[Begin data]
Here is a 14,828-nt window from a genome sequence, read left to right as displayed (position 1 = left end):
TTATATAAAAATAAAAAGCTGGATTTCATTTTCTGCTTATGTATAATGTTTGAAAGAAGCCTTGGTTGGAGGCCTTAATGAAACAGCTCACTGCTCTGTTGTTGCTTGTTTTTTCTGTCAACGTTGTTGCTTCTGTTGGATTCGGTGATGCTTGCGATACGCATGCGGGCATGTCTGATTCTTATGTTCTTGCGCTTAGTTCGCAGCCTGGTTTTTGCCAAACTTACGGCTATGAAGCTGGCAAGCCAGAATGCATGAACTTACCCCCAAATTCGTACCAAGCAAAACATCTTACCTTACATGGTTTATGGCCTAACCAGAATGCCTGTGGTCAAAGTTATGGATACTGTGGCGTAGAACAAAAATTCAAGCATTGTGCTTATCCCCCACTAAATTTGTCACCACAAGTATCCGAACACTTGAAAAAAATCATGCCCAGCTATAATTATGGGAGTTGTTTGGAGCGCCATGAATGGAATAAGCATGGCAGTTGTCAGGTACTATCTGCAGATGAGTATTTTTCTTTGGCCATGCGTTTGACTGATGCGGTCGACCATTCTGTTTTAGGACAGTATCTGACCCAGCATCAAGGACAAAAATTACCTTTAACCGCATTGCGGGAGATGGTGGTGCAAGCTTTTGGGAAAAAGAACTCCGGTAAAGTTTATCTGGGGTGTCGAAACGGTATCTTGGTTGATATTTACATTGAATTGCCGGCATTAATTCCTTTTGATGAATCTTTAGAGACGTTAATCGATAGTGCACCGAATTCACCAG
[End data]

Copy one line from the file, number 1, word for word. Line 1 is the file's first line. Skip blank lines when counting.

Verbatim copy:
Here is a 14,828-nt window from a genome sequence, read left to right as displayed (position 1 = left end):